Figure Lengend Snippet: Western blot analysis and quantification of GFUS. Expression of GFUS was analysed by western blotting on a 15% SDS–PAGE with cytosolic fractions derived from control and patient fibroblasts. Quantification revealed a significant decrease of GFUS protein. Data were obtained from fibroblasts; n = 4; experiment was independently repeated four times, for statistics an unpaired t ‐test was performed. mRNA expression studies. qRT–PCR studies showed a significant decrease in mRNA level of GFUS by 40.0% (± 9.3%, ** P = 0.0010) normalized to a control. Also, expression of SLC35C1 and SLC35C2 were significantly decreased in patient‐derived fibroblasts. Data were obtained from fibroblasts; n = 10; experiment was independently repeated three times, for statistics an one‐way ANOVA was performed. Conversion of GDP‐D‐mannose into GDP‐L‐fucose. The conversion GDP‐D‐[ 14 C]mannose to GDP‐L‐[ 14 C]fucose was analysed in an in vitro assay. After 1 h, nearly half of GDP‐D‐mannose was transformed to GDP‐fucose in the control cell line, whereas the patient's fibroblasts were nearly unable to catalyse the reaction. Data were obtained from fibroblasts; n = 1. Lectin binding studies and quantification in fibroblasts. Aleuria aurantia lectin (AAL) was used to address the fucosylation level in fibroblasts. AAL staining was performed before and after treatment of the patient cell line with 100 µM L‐fucose. Before sugar supplementation, a significant loss of AAL signal strength was measured, whereas after treatment a significant re‐fucosylation was detected. Data were obtained from fibroblasts; n = 4; experiment was independently repeated four times, for statistics an unpaired t ‐test was performed. Complementation study with patient‐derived fibroblasts. Viral infection was used to introduce an empty cloning vector and the wild‐type GFUS cDNA in patient cells, respectively. For analysis lysates of a control cell line, a control cell line supplemented with 100 µM fucose, patient cells, patient cells supplemented with 100 µM fucose, patient cells transfected with an empty vector and patient cells transfected with wild‐type GFUS were analysed by AAL staining clearly indicating the disease‐causing influence of the defective GFUS in the patient. Western blot analysis against GFUS further showed expression of wild‐type GFUS protein in the infected patient‐derived fibroblasts. Data were obtained from fibroblasts; n = 4; experiment was independently repeated two times, for statistics an one‐way ANOVA was performed. Data information: * P < 0.05; ** P < 0.01; *** P < 0.001. Bars and error bars represent mean ± SD. Exact P ‐values are reported in the results part.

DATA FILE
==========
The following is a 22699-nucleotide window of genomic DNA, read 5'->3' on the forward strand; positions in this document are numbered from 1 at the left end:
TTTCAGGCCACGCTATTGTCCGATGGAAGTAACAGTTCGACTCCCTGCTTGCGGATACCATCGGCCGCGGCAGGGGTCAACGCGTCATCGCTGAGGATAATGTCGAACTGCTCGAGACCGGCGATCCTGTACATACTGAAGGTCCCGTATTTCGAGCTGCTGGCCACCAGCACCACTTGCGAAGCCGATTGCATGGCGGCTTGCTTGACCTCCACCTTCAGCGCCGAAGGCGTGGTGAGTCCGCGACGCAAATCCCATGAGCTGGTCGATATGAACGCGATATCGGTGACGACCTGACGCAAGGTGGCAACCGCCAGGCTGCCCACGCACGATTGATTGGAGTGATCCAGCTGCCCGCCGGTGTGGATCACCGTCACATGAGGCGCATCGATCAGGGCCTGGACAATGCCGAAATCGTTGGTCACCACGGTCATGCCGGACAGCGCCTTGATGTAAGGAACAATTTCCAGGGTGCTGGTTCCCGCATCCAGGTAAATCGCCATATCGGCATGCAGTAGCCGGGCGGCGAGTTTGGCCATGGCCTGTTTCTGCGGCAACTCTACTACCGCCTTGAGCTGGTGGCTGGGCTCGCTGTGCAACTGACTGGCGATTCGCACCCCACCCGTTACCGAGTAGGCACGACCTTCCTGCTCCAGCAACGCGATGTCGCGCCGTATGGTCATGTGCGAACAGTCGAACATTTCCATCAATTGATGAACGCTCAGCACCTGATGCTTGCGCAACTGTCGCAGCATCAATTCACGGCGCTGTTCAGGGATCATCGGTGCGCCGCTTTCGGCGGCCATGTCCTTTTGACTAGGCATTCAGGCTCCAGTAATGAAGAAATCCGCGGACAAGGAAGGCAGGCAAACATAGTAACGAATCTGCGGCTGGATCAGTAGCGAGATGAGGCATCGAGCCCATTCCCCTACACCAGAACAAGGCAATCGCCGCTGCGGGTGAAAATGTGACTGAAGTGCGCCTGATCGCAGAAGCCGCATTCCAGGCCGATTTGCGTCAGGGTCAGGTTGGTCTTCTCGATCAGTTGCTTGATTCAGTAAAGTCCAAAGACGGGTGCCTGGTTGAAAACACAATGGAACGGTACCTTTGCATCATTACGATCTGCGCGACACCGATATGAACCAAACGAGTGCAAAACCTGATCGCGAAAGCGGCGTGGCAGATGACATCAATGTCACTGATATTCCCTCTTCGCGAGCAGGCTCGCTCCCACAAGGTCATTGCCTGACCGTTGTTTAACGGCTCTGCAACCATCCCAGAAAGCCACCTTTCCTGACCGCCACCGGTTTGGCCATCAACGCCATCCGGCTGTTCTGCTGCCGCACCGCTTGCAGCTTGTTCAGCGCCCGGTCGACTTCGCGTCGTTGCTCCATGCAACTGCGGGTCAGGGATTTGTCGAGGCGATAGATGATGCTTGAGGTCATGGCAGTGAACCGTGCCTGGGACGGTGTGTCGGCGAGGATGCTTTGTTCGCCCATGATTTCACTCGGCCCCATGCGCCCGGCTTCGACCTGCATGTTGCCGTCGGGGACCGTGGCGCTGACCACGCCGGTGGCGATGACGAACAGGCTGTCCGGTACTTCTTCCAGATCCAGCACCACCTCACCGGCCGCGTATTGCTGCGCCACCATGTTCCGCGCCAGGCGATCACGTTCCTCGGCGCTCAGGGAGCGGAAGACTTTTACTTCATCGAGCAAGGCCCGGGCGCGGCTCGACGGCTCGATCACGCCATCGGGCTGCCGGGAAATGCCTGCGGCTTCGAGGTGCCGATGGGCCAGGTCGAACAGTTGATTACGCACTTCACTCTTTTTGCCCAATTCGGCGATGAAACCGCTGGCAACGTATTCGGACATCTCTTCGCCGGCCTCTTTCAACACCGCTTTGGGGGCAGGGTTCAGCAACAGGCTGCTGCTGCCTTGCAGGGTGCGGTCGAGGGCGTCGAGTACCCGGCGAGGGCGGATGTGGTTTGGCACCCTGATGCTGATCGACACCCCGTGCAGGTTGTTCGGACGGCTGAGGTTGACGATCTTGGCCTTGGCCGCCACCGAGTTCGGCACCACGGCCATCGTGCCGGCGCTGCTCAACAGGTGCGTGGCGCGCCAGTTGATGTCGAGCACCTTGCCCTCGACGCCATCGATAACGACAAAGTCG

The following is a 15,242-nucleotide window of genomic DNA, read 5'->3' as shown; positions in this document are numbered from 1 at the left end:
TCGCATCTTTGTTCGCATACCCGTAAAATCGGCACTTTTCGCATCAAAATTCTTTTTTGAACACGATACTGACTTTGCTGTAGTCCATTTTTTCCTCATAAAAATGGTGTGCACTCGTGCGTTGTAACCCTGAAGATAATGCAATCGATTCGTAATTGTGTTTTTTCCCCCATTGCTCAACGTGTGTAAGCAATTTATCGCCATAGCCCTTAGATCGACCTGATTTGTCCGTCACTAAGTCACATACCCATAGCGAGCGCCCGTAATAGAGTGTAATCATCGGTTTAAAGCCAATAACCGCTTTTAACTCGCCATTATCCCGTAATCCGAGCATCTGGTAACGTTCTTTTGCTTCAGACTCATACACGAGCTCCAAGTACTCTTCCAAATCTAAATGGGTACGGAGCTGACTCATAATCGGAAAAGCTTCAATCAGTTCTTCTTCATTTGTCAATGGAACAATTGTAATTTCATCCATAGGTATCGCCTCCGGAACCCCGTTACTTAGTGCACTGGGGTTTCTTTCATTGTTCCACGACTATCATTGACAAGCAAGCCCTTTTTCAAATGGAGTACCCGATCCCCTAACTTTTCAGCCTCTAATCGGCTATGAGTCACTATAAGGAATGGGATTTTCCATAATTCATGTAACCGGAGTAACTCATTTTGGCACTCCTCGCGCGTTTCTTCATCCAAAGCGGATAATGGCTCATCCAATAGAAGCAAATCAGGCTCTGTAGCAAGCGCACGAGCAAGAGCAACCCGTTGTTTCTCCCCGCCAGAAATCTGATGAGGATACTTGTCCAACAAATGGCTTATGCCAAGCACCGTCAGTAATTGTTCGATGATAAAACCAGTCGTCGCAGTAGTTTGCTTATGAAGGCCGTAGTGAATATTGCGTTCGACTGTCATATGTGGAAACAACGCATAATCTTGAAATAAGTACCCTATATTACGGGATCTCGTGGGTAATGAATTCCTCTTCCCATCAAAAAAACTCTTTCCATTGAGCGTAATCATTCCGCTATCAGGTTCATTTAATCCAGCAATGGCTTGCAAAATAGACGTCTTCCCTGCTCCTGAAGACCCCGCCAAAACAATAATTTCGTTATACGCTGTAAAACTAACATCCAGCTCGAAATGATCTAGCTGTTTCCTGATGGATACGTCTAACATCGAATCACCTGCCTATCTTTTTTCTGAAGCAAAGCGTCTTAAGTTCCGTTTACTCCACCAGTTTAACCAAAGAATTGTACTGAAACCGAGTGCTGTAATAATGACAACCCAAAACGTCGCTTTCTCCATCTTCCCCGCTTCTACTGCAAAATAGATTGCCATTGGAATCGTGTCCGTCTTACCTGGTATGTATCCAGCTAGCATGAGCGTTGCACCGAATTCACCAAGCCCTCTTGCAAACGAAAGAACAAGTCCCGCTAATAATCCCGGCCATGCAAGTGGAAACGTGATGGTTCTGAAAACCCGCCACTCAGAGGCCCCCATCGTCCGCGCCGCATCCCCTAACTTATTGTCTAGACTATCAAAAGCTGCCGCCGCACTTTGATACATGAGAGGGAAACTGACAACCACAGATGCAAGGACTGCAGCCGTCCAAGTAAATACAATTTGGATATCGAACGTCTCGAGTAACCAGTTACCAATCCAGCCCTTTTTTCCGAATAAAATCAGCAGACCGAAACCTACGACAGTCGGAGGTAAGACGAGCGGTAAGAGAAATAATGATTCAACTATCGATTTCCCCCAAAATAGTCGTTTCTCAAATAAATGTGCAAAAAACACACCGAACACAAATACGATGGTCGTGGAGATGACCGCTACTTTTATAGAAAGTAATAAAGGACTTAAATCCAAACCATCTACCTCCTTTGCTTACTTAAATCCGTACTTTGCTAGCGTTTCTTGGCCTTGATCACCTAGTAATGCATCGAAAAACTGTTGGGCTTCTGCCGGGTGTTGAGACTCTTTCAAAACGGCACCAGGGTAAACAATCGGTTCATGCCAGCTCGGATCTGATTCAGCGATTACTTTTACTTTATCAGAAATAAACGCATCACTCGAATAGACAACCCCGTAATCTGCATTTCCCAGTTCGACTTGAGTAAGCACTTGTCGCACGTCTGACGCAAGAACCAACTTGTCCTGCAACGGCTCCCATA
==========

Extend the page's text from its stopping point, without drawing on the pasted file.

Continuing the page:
Article Snippet: Blood smears were washed 3 × 3 min in PBS and incubated for 30 min with fluorescein‐labelled Aleuria aurantia lectin (AAL) (Vectorlabs, VECFL‐1391).

    Techniques: Western Blot, Expressing, SDS Page, Derivative Assay, Quantitative RT-PCR, In Vitro, Transformation Assay, Binding Assay, Staining, Infection, Introduce, Clone Assay, Plasmid Preparation, Transfection

    Aleuria aurantia lectin (AAL) was used to address the fucosylation level in sera of controls and the patient (left) which revealed significant loss of fucose residues in case of the patient. Data were obtained from serum; n = 6; experiment was independently repeated three times, for statistics an unpaired t ‐test was performed. FACS analysis of PBMCs. Results of flow cytometry analysis of patient (red) and control (green) PBMCs stained with 1 µg/ml FAA lectin without (dark) or with 200 mM L‐fucose (light) before the start of fucose therapy. FACS analysis of PBMCs. Results of flow cytometry analysis of patient (red) and control (green) PBMCs stained with 1 µg/ml FAA lectin without (dark) or with 200 mM L‐fucose (light) 8 weeks after therapy start Data information: ** P < 0.01. Bars and error bars represent mean ± SD. Exact P ‐values are reported in the results part.

    Journal: EMBO Molecular Medicine

    Article Title: A spoonful of L‐fucose—an efficient therapy for GFUS‐CDG, a new glycosylation disorder

    doi: 10.15252/emmm.202114332

    Figure Lengend Snippet: Aleuria aurantia lectin (AAL) was used to address the fucosylation level in sera of controls and the patient (left) which revealed significant loss of fucose residues in case of the patient. Data were obtained from serum; n = 6; experiment was independently repeated three times, for statistics an unpaired t ‐test was performed. FACS analysis of PBMCs. Results of flow cytometry analysis of patient (red) and control (green) PBMCs stained with 1 µg/ml FAA lectin without (dark) or with 200 mM L‐fucose (light) before the start of fucose therapy. FACS analysis of PBMCs. Results of flow cytometry analysis of patient (red) and control (green) PBMCs stained with 1 µg/ml FAA lectin without (dark) or with 200 mM L‐fucose (light) 8 weeks after therapy start Data information: ** P < 0.01. Bars and error bars represent mean ± SD. Exact P ‐values are reported in the results part.

    Article Snippet: Blood smears were washed 3 × 3 min in PBS and incubated for 30 min with fluorescein‐labelled Aleuria aurantia lectin (AAL) (Vectorlabs, VECFL‐1391).

    Techniques: Flow Cytometry, Staining